Learn How Far A Klick Is In The Military

Kilck = 1000m

Silva Ranger Compass Land Nav
military compass. Getty images

Maps for land are measured and meters and charts for water navigation are measured in yards or nautical miles (2000 yards). Grid squares on land maps are measured in meters. Since World War I, the United States and the British military started using the metric systems when performing combined operations with the French who used the metric system.  The maps were made by the French and the term kilometer became a fixture in the United States military lexicon after World War I.

Since World War II and the creation of NATO, all maps made and used by NATO members comply with the NATO Standardization Agreements. The Military Grid Reference System (MGRS) is the mapping system standard used by NATO military members for locating points on the earth and can pin point a place on Earth to the nearest meter.  

How Far a "Klick" Is in the Military

In military terms, a "klick" means a distance of one kilometer or .62 miles. So, if a Soldier radios, "We're 10 klicks south of your position," that means they are 10 kilometers away, or 6.2 miles away. In military land navigation, when you use the original method of foot travel (a land map and a compass), distance is measured in meters (m) / kilometers (km).  On United States maps, elevation is measured in feet (ft). Most foreign maps will have elevation contour lines measured in meters as well. The elevation is noted on maps through the use of contour lines and denotes hills and valleys.

Usually, these lines are red or pink in color.

History of the Word "Klick" for 1000m

Some military historians believe that the term originated in Vietnam with the Australian Infantry. As the story goes, infantry soldiers would navigate by bearing (compass direction) and would measure distance by pacing (this was, of course, prior today's magical GPS devices).

In order to keep track of distance, one or two "nominated" soldiers would count their paces. About 110 paces on flat land, 100 paces down-hill, or 120 paces up-hill would equal 100 meters. The soldier would keep track of each 100-meter "lot" by moving the gas regulator on the Australian L1A1 rifle, one mark. After moving it 10 marks (1000 meters), the soldier would signal the section commander using hand signals, then indicate movement of 1000 meters by lifting the rifle and rewinding the gas regulator with a movement of the thumb, resulting in an audible "click."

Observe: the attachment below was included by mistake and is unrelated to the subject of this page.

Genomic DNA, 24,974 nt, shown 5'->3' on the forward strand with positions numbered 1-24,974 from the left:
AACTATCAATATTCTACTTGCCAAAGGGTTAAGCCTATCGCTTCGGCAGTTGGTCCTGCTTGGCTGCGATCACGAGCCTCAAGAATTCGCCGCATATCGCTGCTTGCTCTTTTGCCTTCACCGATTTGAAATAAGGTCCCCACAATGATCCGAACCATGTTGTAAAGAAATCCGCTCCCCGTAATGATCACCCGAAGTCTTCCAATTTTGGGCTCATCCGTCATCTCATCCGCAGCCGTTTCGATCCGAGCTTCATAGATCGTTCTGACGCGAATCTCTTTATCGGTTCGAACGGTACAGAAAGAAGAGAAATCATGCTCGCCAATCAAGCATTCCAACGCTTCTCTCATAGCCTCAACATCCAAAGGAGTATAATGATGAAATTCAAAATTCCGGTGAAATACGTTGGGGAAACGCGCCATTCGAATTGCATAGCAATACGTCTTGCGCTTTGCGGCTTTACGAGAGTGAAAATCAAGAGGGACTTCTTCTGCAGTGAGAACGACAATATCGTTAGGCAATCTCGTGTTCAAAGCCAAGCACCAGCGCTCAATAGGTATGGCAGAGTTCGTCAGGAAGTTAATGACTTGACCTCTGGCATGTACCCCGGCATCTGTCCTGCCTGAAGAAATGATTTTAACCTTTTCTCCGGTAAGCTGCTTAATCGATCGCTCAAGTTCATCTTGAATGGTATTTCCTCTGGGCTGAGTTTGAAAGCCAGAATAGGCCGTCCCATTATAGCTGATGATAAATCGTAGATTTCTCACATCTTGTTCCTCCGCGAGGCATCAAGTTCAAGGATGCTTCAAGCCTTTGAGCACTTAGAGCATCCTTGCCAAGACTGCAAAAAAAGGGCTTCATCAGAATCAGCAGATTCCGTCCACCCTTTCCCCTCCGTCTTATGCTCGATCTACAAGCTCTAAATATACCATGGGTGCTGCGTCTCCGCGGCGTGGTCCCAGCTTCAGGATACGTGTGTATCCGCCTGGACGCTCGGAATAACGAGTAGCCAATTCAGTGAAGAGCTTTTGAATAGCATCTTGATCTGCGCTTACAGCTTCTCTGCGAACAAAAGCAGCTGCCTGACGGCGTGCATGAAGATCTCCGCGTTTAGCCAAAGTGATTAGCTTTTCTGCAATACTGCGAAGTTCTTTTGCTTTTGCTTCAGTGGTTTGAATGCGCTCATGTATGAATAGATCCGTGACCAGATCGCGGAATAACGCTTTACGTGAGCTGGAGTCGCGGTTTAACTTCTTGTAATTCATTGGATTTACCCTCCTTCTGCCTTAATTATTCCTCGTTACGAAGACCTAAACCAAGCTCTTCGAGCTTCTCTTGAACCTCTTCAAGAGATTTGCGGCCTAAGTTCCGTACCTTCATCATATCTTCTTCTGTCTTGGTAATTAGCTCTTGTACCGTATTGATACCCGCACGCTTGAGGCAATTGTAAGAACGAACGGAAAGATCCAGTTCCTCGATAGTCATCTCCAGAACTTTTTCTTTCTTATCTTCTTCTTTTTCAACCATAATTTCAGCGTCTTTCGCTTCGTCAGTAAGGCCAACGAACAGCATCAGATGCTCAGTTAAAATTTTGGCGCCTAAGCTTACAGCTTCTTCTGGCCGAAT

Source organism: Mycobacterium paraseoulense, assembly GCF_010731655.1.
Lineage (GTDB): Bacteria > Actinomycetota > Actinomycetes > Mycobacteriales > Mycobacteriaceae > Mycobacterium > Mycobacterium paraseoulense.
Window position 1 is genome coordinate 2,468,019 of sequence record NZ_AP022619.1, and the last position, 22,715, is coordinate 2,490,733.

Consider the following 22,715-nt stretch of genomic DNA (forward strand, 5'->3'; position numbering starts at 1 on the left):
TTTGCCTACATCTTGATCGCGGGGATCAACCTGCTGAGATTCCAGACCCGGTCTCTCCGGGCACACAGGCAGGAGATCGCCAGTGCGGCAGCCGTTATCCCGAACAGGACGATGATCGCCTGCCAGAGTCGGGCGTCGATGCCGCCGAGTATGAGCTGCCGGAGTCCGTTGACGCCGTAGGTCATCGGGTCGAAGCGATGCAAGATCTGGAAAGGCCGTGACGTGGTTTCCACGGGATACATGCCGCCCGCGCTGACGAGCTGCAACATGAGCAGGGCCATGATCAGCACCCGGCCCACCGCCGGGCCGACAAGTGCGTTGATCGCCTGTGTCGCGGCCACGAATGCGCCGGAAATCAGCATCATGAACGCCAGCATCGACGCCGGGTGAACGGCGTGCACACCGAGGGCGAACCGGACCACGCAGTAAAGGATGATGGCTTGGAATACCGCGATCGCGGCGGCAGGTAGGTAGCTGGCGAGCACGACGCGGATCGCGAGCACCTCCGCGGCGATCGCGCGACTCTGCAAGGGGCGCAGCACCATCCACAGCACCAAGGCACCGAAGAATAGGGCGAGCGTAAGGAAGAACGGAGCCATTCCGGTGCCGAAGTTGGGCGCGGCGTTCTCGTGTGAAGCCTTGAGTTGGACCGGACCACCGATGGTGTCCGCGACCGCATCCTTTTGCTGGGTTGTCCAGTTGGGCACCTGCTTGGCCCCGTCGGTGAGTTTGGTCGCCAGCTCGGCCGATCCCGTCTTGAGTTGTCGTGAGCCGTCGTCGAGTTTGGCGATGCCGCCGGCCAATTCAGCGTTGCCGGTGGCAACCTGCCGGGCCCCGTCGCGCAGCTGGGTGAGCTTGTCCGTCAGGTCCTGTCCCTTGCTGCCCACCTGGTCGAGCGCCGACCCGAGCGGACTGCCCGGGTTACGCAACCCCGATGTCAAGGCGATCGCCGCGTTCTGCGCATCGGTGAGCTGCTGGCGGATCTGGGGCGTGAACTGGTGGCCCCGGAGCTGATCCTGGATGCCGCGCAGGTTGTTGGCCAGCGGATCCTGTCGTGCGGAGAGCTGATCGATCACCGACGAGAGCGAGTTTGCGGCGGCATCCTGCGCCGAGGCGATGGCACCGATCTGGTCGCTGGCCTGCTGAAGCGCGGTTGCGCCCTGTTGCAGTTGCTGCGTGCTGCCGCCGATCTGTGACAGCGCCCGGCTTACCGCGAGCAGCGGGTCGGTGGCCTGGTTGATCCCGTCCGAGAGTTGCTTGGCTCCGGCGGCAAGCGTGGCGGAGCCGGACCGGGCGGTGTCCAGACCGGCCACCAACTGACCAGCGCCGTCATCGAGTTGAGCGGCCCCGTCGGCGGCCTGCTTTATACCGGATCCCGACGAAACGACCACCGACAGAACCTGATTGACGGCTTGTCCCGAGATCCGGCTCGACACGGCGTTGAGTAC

Others Uses of the Term "Click"

In "military-speak," the term "click" (spelled with a "c" instead of a "k") is used when sighting-in a weapon, such as a rifle. On most weapons, one "click" equals one minute of arc, or -- in other words, one inch of distance at one hundred yards. So, moving the site adjustments of the rifle "one click" will change the point of impact one inch for a target 100 yards away, two inches for a target 200 yards away, and so forth. For the detailed oriented, 1 Minute of Angle (MOA) at 100 yards is actually a tad over 1 inch (There are 360 degrees in a circle and each degree is divided into 60 minutes.

If we round to the nearest 1⁄100 of an inch, at 100 yards 1-degree measures 62.83 inches. One MOA, 1⁄60 of that, measures 1.047 inches), but rounding it works for quick calculations. The term comes from the clicking-sound made by the sight adjustment knobs as they are turned.

Lat and Long vs. Grid Coordinates

Some American maps still also use the Longitude and Latitude system and continue to do so on the water.  For instance, the Lat and Long of the White House in Washington DC is:

Lat and Long System:  Latitude 38.8977° N, Longitude 77.0365° W

The MGRS Coordinates of the same point is:  18SUJ23410665

The United States Military uses the MGRS which is measured in meters and the Latitude and Longitude are measured in statue miles.

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